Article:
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Title: Human-mediated Dispersal of the Invasive Plant Alliaria petiolata Along the Appalachian Trail: Methods for Assessment and Management in Recreation Areas
Authors: Arentzen, Clare
Advisors: Pacala, Steve
Department: Ecology and Evolutionary Biology
Class Year: 2014
Abstract: The rise in popularity of outdoor recreation has exacerbated the ecological consequences of human land use. Disturbance caused by trail infrastructure and consistent use has made recreation areas susceptible to invasive species establishment and spread. Humans play a considerable role in the spread by acting as accidental invasive seed dispersal vectors. Human mediated seed dispersal (HMD), though not extensively studied, has been shown to impact recreation areas, where tourists carry in seeds from the outside or further spread the seeds of invasive plants already in the area. Thus, methods to remove these seeds before they are unwittingly transported, and to understand the patterns of plant invasion facilitated by HMD, would aid in slowing the spread of invasive species. In this multi-part study I map and characterize all trailside patches of Alliaria petiolata, an invasive plant species growing along the Appalachian Trail in Maryland and determine the factors that affect plant growth in the area. I find that distance from the nearest road, trail surface type, and use level influence patch growth, while canopy cover did not have an effect. I also investigate the efficacy of boot cleaning stations installed in high-traffic, high plant density areas. Cleaning stations do not appear to be effective based on the large disparity between the number of trail visitors versus the number of people who recorded using the station. Finally, I model the HMD dispersal behavior of A. petiolata seeds based on experimentally obtained attachment and detachment rates of seeds carried on shoes over a range of distances. Five semi-mechanistic models were fitted, and these suggest that long-distance dispersal on shoes is aided by decreasing probability of seed detachment with distance. The best fitting model suggests that walking humans can disperse seeds very long distances, up to at least 1km, though most seeds disperse within 15m. These results are examined from a land-management perspective, detailing management steps, including education programs and targeted removal, with the goal of protect the Appalachian Trail and recreation areas like it from aggressive invasive plant species. Key Words: invasive species, Alliaria petiolata, garlic mustard, seed dispersal, recreation ecology, human mediated dispersal, Appalachian Trail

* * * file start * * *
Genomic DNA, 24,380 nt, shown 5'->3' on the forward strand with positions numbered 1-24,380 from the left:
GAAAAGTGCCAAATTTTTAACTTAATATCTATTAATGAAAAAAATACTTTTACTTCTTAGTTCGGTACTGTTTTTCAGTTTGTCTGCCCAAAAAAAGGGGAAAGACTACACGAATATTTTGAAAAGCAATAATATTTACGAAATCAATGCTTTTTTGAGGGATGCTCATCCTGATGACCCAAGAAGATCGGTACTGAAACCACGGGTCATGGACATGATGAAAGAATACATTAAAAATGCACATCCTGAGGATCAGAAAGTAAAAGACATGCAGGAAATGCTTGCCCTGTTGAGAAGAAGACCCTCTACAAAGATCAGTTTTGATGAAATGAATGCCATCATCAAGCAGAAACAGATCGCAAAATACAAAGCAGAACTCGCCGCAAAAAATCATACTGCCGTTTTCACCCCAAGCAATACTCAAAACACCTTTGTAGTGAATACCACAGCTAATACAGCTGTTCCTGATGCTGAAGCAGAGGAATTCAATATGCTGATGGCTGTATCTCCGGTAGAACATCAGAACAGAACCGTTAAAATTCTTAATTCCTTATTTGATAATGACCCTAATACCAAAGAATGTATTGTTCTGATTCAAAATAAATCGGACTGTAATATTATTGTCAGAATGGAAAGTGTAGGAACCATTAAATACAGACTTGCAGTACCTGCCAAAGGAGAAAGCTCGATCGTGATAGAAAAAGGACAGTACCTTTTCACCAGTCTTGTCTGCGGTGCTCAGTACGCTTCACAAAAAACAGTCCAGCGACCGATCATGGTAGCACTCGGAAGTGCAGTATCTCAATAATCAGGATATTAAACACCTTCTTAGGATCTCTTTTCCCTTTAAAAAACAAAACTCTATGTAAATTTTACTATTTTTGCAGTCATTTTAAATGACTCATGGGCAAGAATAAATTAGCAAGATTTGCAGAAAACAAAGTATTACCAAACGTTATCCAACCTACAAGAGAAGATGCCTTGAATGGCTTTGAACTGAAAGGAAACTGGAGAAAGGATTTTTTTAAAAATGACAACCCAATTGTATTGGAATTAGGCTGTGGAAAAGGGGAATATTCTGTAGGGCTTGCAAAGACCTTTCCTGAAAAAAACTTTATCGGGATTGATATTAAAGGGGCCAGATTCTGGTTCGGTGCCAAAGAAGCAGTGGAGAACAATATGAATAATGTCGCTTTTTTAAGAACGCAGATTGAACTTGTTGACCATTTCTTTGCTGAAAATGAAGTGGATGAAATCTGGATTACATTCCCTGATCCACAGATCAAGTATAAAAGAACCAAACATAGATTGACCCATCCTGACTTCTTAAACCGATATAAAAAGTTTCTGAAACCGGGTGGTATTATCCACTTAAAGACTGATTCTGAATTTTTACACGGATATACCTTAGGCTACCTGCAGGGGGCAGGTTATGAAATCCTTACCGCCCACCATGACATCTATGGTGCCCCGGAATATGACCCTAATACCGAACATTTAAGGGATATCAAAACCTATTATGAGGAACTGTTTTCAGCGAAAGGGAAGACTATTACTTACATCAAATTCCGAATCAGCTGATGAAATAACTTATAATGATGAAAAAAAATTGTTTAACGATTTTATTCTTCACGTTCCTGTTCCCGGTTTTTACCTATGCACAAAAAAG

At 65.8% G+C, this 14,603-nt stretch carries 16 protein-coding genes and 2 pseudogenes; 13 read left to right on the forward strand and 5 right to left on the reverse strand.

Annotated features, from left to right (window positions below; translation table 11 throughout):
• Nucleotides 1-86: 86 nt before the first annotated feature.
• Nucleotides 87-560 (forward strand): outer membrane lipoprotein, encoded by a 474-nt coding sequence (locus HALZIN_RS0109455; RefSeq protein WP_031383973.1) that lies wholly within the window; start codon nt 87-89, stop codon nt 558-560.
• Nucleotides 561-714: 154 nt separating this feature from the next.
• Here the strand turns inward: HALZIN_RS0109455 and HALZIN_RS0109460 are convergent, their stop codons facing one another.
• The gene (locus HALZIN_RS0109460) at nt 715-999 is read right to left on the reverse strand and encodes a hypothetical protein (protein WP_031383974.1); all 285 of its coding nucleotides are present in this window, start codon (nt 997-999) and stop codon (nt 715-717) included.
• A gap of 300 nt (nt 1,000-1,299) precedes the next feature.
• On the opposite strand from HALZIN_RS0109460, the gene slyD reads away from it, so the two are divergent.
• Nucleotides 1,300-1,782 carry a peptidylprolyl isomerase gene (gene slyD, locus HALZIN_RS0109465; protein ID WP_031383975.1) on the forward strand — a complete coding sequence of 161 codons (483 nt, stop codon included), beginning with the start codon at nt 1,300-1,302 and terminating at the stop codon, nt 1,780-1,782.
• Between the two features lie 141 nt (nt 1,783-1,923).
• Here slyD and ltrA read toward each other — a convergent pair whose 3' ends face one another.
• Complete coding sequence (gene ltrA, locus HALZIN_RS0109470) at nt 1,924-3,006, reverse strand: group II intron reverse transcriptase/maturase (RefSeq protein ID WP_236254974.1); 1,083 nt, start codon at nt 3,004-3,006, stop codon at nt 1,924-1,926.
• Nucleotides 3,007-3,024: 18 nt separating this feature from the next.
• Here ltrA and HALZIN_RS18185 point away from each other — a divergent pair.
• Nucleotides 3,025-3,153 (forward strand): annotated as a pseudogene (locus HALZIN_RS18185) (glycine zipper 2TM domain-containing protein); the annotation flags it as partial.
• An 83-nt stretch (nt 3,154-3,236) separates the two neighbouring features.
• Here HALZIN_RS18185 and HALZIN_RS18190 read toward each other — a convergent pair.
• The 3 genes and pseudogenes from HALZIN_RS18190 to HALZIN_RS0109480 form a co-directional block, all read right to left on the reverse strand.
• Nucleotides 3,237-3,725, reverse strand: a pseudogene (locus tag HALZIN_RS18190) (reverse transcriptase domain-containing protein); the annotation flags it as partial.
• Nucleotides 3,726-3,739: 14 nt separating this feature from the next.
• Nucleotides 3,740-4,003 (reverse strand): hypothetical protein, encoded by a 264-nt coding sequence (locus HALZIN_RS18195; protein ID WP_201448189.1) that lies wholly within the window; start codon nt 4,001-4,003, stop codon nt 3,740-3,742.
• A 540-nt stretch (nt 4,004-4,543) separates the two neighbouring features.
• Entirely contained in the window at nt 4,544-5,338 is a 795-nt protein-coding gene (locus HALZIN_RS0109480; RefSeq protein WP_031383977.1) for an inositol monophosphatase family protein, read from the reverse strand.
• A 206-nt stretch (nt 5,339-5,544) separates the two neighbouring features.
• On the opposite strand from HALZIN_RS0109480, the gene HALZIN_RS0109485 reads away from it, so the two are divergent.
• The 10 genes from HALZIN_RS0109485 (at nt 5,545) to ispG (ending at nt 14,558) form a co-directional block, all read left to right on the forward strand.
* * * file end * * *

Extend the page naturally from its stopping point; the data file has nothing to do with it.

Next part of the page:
Extent: 92 pages
Type of Material: Princeton University Senior Theses
Language: en_US
Appears in Collections:Ecology and Evolutionary Biology, 1992-2017

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